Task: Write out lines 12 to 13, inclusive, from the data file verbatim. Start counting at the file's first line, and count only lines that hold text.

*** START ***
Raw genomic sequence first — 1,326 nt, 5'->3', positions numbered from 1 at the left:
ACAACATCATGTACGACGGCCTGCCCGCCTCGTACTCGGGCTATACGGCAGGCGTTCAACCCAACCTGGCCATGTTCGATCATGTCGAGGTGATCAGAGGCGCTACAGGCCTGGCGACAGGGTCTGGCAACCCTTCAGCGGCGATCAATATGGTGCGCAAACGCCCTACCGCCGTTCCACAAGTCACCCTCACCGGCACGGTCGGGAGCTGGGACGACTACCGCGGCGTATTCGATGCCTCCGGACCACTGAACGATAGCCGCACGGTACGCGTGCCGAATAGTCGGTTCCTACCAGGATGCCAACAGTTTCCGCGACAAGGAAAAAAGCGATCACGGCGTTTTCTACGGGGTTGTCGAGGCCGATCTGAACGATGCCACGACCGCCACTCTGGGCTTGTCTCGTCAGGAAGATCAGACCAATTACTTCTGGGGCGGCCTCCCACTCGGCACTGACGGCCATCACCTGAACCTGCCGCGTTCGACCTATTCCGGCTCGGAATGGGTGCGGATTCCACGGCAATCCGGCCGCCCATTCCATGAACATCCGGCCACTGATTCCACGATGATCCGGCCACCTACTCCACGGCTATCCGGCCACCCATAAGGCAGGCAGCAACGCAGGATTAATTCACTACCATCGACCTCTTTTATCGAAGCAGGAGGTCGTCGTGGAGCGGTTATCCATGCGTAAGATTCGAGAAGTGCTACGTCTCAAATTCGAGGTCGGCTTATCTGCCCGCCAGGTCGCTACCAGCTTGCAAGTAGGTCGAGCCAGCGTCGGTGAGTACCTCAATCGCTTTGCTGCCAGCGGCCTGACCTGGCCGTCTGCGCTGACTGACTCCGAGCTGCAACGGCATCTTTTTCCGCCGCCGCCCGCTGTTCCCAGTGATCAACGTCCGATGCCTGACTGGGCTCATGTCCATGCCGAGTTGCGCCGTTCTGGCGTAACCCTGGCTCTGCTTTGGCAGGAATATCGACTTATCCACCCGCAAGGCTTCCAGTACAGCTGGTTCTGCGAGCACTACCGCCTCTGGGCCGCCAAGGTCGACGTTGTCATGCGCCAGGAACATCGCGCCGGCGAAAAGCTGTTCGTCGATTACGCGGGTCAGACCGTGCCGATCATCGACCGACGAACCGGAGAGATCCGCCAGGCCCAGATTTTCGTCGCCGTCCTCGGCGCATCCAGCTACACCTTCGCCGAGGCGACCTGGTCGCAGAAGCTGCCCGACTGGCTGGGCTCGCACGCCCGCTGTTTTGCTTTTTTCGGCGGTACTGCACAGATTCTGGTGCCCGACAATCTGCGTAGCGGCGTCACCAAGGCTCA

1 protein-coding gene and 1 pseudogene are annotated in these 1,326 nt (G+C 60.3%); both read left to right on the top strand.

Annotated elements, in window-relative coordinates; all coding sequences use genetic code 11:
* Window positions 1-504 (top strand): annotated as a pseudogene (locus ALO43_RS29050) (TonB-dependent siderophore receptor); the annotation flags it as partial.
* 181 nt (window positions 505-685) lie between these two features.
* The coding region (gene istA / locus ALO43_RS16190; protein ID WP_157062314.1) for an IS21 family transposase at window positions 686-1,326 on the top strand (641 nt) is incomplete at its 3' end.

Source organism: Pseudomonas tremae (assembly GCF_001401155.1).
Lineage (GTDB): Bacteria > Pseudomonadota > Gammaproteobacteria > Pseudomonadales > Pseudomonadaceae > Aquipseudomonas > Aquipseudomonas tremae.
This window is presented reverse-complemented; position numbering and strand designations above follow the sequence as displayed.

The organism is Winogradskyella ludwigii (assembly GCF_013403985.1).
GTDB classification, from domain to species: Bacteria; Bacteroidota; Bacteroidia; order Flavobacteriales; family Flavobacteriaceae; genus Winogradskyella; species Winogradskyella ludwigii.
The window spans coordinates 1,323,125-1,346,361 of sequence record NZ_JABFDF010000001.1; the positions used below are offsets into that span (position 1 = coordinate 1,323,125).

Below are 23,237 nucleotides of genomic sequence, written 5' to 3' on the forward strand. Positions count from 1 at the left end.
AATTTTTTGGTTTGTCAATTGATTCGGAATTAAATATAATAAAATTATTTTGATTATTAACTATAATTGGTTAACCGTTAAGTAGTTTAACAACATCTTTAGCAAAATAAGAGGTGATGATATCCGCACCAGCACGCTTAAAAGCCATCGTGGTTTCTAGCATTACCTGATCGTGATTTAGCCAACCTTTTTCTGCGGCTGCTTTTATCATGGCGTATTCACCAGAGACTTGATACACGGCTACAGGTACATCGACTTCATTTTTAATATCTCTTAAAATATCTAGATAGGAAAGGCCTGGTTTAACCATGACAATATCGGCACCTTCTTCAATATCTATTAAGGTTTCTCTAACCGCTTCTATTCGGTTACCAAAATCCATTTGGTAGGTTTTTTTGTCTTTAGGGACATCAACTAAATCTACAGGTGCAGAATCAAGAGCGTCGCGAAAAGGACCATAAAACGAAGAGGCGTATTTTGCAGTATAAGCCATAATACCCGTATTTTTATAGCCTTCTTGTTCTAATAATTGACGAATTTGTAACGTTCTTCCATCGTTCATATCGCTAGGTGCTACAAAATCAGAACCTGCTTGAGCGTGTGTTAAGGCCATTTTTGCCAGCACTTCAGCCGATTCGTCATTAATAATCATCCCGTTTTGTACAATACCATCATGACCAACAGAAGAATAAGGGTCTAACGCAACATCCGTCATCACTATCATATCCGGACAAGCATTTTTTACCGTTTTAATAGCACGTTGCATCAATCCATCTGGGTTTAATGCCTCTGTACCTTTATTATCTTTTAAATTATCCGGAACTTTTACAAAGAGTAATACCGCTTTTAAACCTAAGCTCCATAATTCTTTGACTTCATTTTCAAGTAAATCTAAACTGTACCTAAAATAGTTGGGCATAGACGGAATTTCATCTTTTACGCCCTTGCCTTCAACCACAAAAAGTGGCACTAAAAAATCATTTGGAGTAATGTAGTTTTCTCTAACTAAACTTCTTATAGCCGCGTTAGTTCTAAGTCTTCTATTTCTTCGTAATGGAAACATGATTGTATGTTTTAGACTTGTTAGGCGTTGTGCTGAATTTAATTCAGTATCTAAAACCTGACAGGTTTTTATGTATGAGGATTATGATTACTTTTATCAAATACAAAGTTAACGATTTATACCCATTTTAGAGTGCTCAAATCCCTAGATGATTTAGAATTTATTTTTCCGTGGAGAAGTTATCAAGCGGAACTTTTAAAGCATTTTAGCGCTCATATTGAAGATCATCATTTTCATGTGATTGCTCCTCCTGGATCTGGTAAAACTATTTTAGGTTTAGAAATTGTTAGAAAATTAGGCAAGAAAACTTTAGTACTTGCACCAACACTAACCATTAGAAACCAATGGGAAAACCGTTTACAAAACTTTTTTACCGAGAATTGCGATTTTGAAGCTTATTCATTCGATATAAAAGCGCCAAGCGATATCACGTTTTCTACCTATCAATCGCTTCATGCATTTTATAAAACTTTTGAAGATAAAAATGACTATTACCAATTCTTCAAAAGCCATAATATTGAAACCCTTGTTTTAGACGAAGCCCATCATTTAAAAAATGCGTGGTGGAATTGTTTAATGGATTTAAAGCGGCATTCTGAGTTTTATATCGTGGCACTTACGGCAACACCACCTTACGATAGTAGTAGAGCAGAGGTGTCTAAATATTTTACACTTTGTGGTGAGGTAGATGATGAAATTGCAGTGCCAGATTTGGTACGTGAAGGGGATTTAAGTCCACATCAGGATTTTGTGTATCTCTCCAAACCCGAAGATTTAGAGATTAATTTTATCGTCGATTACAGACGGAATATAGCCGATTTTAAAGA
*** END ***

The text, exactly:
GTDB classification, from domain to species: Bacteria; Bacteroidota; Bacteroidia; order Flavobacteriales; family Flavobacteriaceae; genus Winogradskyella; species Winogradskyella ludwigii.
The window spans coordinates 1,323,125-1,346,361 of sequence record NZ_JABFDF010000001.1; the positions used below are offsets into that span (position 1 = coordinate 1,323,125).